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Living Arts Originals features a wide variety of articles on all types of symbols and their meanings. The types of symbols that Living Arts Originals focuses on include flowers, animals, colors, nature, color, sacred, and many more.

The Symbols of Persia

Last Updated September 14, 2010

The Culture of Ancient Persia

The land of ancient Persia was located in the area now inhabited by the countries of Iran and Afghanistan. There is evidence of human habitation in as early as 1200 B.C. and the first state was created in Persia in 700 B.C. The history of this ancient land is filled with a succession of invaders, including the Greeks, Arab armies, Turkish tribes and the Mongols, and  the expansion of the empire through military conquest.

The ruins of the capital,  Persepolis, indicate the use of advanced mathematics, geometry and astronomy in their creation. The walls of the buildings were decorated with lions, bulls and flowers. The art of the time focused on geometrical shapes and very stylized representations of both real and imaginary creatures, including lions, elephants, peacocks, phoenixes and griffins. Along with carpet weaving, the Persians were famous for engraving, metal work, pottery, painting and calligraphy. The empire was a mountainous land traversed by caravans and at the trading center of The Silk Road.

The Religions of Persia

The religion of Zoroastrianism was founded in ancient Persia by the prophet and teacher Zoroaster in about 600 B.C. He helped to unite the empire by turning the people from their multiple gods to a single wise god named Ahura Mazda. The emphasis of the religion was on the battle between good and evil. A great portion of the population of these modern day countries is Muslim, although there are also Jews, Christians and Zoroastrians.

The Symbols of Persia

The symbols of ancient Persia indicate their fascination with mythical and imaginary creatures and their meanings.

Anahita, Persian Water Goddess

persian goddessAlso know as the Fertility Goddess, The Lady of the Beasts and the Goddess of Sacred Dance, Anahita ruled the waters, the stars and fate, and represents the female creative principle. She is depicted with wings, accompanied by lions and a jeweled diadem of stars. Anahita is sometimes depicted as the consort of Mithra. Anahita is associated with rivers, lakes and the waters of birth. She is a fertility goddess and the patroness of women as well as the goddess of war.

The Lion and the Sun

persia symbol lionSimilar to the astrological constellation of Leo, this symbol represents divinity, royalty, the lineage of the kings, and the symbol of the sun as the ruler of the heavens. As in many cultures, the lion is the ruler or king of the animals. This famous symbol has been used on banners by Persian rulers since ancient times.

The Huma Bird

huma bird symbolThis legendary bird from a Sufi fable is said to never land, but to live its entire life in flight, flying invisibly high above the earth. Also known as a bird of fortune, the Huma bird is known as a bird of compassion and happiness. In Sufi lore, if one catches a glimpse of this legendary creature, or even its shadow, happiness will follow for the rest of your life. The Sufi teacher Inayat Khan also added a spiritual dimension to this bird, saying that it represented the evolution of people’s thoughts to the level where they can break through all limitations.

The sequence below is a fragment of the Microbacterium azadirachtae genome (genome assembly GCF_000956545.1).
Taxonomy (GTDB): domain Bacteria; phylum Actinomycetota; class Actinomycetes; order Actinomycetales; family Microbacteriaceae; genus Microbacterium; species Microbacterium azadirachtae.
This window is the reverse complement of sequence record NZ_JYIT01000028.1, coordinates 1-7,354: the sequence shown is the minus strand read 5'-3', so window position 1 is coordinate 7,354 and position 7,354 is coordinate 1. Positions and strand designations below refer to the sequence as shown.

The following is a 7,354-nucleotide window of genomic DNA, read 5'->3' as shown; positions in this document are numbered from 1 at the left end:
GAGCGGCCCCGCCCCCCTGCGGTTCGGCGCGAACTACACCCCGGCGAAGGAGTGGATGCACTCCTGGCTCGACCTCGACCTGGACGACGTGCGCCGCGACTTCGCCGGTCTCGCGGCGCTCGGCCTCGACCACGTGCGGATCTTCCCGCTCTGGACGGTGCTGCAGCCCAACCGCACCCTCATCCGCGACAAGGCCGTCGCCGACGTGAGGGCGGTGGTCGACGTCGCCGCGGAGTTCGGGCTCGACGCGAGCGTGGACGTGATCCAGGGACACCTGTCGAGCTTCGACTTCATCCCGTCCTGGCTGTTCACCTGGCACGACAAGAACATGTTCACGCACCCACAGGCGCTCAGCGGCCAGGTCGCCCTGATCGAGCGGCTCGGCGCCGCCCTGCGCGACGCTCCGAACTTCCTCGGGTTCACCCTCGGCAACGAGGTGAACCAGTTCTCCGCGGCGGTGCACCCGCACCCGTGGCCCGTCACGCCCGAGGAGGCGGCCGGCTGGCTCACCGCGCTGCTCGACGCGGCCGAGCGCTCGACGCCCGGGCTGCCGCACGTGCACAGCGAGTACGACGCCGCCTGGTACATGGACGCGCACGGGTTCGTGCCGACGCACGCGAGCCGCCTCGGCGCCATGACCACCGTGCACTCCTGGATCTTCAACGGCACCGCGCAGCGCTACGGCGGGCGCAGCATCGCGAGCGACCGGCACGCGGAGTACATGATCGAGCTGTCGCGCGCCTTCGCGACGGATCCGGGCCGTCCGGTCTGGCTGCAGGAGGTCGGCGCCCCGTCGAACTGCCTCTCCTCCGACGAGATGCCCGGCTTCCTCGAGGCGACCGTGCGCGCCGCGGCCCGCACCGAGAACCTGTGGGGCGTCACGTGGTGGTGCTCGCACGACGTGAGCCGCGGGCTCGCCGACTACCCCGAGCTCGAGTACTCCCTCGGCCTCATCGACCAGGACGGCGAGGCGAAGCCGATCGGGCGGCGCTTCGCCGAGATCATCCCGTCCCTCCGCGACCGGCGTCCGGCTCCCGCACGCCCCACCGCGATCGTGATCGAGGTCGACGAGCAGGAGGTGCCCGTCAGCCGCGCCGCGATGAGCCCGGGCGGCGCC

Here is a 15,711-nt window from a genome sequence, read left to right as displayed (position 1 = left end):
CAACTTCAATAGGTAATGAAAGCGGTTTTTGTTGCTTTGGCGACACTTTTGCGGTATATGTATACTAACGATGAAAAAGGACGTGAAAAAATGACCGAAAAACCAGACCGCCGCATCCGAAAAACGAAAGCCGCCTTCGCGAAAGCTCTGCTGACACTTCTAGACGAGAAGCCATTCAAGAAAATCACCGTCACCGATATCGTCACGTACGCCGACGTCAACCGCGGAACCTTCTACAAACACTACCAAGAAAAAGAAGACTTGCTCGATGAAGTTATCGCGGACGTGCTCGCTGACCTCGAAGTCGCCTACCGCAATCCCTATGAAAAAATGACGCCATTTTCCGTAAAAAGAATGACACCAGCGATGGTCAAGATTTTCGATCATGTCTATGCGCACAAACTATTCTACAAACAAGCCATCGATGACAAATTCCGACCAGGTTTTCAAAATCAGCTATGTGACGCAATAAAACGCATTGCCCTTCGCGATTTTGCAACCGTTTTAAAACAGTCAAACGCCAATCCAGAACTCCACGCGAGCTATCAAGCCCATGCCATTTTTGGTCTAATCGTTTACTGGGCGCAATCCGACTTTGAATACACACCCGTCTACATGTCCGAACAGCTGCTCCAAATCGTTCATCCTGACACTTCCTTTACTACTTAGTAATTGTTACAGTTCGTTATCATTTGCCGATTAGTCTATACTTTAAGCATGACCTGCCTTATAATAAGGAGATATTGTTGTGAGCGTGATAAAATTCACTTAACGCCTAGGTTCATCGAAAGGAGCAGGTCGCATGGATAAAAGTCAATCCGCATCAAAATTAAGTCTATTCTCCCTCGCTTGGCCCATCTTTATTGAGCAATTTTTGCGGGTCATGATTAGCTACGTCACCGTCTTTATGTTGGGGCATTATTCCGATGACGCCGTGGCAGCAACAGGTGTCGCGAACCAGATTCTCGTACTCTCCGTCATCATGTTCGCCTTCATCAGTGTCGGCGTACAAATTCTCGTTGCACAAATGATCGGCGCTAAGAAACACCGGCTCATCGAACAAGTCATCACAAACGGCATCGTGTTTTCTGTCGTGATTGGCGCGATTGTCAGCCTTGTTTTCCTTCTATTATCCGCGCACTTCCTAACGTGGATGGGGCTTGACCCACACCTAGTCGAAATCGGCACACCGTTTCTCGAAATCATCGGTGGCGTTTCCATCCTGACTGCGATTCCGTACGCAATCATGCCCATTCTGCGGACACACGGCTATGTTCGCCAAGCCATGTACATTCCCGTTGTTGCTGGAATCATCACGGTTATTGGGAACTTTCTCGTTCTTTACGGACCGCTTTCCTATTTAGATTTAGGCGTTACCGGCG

Griffin Animal SymbolismThis legendary creature has the body of a lion and the head and wings of an eagle, representing the king of the animals and the king of birds. Griffins are traditionally known for guarding treasures and possessions, but also as a protector from evil, witchcraft and slander. The griffin is known in Christian symbolism, representing both the human and the divine and is found sculpted on some churches. In heraldry, the griffin represents courage, boldness, strength and leadership.

Mount Damavand

persian symbolsAn active volcano, this mountain is the highest peak in Iran and in the Middle East, and is represented in Persian mythology and folklore. In Persian poetry and literature, this mountain stands as a symbol of Iranian resistance against foreign rule. The mountain is said to have magical powers and has  thermal hot springs used in the treatment of chronic wounds and skin disease. Mount Damavand is represented on the reverse side of the Iranian 10,000 rials banknote. Photo courtesy of Magnus Manske, Wikimedia Commons.

More Information on This Website

Learn more on this website about Mythical Creatures Past and Present. Learn more about animal symbols in our article Find Your Animal: Traditional Animal Meanings. Read our other articles about animal symbols including Aesop's Fables, Animal Symbols in Dreams, Animal Totems: Symbols of Personal Power and Feng Shui Animals.


Recommended Amazon Books About Persia

Forgotten Empire: The World of Ancient Persia
The Persian Empire
Daughter of Persia: A Woman's Journey from Her Father's Harem
Tales Of Persia: Missionary Stories From Islamic Iran

Persian Jewelry Boxes

See More Jewelry and Gifts at Amazon
Persian Rugs
See More Housewares at Amazon
Persian Cuisine
Find Gourmet Food and Cookbooks at Amazon
















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